Identity through the other: Canadian adventure romance for adolescents
1996 (English)Doctoral thesis, monograph (Other academic)
This study of Canadian adventure romance for adolescents seeks to demonstrate the cultural significance of the genre through close readings of James Houston's Frozen Fire and The White Archer, Monica Hughes's Hunter in the Dark and Ring-Rise, Ring-Set, as well as Markoosie's Harpoon of the Hunter. By means of a semiotic-structuralist approach I examine the texts as a signifying system conveying discourses that constitute a code of connection to the social context of contemporary young-adult readers.Structured on the formula: separation-initiation-return and informed by the symbolism of death-rebirth, the stories hold out the promise of a life-enhancing return. Roland Barthes's definition of myth as a mode of signification underpins my discussion of how the narrative conventions become vehicles of existential truths by replicating and intensifying adventurous experiences. With the quest for identity and the polarization between two worlds as structural determinants, the selected books juxtapose the values of Western civilization with those expressed through the Canadian North and its indigenous population. As a defining category of Canadian identity, the northern wilderness provides the space and the challenges for the protagonists' initiatory experiences. My application of the dichotomy self-other to the selected books provides a number of polarized positions such as civilization-wilderness, white-native, male-female, and conscious-unconscious, polarities through which the different discursive levels of the texts are generated. Arguably, the formulaic character of the journeys into the unknown allows the stories to signify on various levels, thus inviting both psychological and ideological readings of the texts.It is primarily through a recycling of narrative conventions that Houston and Hughes invest their work with significance. By focusing on the structural and thematic similarities of adventure romance, my examination attempts to elucidate the parallels to mythic adventure and archaic rites of initiation with the aim of validating the role of the genre as symbolic representations of the process of maturation and vicarious rites of passage. The conclusions I draw have a bearing on much of Houston's and Hughes's fiction, on the genre of romance as a whole, and to some extent on the adjacent genres of fantasy and science fiction.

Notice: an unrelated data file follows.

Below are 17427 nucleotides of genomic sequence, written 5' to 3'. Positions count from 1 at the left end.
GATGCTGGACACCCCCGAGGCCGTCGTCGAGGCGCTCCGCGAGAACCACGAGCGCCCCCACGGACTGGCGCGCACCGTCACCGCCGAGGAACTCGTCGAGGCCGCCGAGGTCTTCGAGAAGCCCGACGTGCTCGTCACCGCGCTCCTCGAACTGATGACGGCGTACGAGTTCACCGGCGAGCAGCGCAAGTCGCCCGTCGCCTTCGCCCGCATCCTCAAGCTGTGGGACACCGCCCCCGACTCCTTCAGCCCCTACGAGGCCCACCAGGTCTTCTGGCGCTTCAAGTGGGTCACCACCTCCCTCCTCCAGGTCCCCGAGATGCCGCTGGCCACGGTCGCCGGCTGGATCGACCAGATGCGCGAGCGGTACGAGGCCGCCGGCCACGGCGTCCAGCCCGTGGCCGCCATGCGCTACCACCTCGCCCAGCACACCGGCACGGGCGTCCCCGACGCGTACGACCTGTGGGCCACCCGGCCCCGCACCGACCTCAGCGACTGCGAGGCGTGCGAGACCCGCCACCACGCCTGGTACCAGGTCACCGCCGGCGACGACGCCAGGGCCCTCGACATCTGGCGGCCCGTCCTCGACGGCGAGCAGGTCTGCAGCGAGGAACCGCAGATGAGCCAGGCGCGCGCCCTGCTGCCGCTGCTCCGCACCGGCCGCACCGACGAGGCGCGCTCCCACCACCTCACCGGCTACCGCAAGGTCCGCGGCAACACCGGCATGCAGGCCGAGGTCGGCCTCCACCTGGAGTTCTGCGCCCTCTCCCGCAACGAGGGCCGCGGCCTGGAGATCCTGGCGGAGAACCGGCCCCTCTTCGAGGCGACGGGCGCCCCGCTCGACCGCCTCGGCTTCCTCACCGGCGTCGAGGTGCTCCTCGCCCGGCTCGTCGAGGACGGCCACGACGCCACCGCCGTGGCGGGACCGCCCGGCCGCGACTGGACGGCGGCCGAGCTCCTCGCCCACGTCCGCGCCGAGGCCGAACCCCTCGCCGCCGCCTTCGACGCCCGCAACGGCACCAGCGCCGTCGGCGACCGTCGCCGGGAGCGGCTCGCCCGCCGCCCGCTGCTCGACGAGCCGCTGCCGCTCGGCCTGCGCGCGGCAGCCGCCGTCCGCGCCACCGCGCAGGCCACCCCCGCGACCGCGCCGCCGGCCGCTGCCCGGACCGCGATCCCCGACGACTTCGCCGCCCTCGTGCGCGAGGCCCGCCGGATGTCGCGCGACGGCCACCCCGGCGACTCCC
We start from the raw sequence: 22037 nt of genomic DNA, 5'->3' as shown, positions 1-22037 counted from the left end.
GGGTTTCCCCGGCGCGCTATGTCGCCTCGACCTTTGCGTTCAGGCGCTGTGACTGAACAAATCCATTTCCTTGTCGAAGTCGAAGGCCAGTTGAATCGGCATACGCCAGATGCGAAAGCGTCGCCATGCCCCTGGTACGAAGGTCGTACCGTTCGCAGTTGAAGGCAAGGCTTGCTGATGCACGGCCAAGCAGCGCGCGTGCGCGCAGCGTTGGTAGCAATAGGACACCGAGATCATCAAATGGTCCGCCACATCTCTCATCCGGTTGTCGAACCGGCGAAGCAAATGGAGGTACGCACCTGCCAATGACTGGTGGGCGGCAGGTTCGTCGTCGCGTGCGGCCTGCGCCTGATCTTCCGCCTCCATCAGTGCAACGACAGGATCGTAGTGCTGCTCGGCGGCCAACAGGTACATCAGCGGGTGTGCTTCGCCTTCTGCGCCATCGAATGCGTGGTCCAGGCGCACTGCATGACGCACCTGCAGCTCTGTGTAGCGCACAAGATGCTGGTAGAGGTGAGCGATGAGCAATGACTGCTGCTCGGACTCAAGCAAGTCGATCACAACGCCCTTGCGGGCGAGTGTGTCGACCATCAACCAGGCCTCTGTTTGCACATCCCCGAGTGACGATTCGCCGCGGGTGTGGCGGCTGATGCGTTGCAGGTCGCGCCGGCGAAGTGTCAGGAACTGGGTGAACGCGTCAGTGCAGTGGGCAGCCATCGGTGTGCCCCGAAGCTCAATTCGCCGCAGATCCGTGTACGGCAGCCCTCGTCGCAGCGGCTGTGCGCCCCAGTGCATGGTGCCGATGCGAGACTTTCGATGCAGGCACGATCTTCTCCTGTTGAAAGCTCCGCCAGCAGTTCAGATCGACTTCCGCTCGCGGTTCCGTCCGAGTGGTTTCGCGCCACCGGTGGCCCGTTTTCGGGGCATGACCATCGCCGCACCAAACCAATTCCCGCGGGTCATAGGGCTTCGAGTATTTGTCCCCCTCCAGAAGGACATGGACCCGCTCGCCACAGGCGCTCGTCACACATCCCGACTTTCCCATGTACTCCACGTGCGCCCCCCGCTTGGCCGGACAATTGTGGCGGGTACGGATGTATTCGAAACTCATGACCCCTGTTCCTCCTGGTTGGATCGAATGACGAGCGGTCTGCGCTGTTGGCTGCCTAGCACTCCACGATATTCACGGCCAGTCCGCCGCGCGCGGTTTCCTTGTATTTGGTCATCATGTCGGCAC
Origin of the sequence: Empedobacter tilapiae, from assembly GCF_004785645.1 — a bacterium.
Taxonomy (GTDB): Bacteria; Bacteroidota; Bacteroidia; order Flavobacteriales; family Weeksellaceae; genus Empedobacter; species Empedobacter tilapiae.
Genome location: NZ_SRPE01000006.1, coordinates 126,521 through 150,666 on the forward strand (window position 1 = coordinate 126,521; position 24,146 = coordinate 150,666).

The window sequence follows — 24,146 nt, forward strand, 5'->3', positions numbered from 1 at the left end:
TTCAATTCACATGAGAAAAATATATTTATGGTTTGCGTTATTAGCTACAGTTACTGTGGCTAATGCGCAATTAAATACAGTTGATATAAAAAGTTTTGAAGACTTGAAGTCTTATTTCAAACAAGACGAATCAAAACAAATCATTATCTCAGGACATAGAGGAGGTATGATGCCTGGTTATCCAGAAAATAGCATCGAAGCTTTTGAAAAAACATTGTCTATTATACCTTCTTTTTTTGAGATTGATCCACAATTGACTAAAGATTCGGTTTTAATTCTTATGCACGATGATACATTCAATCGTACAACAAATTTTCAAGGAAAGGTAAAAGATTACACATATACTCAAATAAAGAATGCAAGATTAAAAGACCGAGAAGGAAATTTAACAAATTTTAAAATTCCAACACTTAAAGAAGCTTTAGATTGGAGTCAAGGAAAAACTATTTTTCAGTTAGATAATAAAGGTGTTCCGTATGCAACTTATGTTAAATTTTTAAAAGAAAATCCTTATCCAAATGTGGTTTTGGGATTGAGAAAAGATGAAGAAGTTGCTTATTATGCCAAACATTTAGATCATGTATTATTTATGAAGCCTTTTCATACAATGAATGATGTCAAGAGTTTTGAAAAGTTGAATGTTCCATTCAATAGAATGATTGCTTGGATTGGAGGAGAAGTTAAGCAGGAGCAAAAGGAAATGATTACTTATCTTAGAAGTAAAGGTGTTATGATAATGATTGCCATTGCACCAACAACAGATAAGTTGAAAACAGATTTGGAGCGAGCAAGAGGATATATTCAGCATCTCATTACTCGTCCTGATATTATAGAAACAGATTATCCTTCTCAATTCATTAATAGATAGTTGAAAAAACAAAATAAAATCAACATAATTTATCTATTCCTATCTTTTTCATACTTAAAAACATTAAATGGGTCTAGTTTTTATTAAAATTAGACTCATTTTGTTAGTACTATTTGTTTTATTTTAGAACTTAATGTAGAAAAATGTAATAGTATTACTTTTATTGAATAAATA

Place, publisher, year, edition, pages
Umeå: Umeå universitet , 1996. , 148 p.
Umeå studies in the humanities, ISSN 0345-0155 ; 133
Adventure romance, quest for identity, unit of the monomyth, Canadian North, polarized worlds, myths, first and second-order system, psychological discourse, cultural critique, vicarious rite of passage
Hughes, Monica Hughes, Houston, James Houston, Markoosie, Kanadensisk barn- och ungdomslitteratur, Kanadensiska äventyrsromaner, historia
General Literature Studies
IdentifiersURN: urn:nbn:se:umu:diva-74187ISBN: 91-7191-231-2OAI: oai:DiVA.org:umu-74187DiVA: diva2:633611
1996-11-09, Humanisthuset, hörsal F, Umeå universitet, Umeå, 13:15
Behandlar James Houston, Monica Hughes och Markoosie.2013-06-272013-06-272013-06-27Bibliographically approved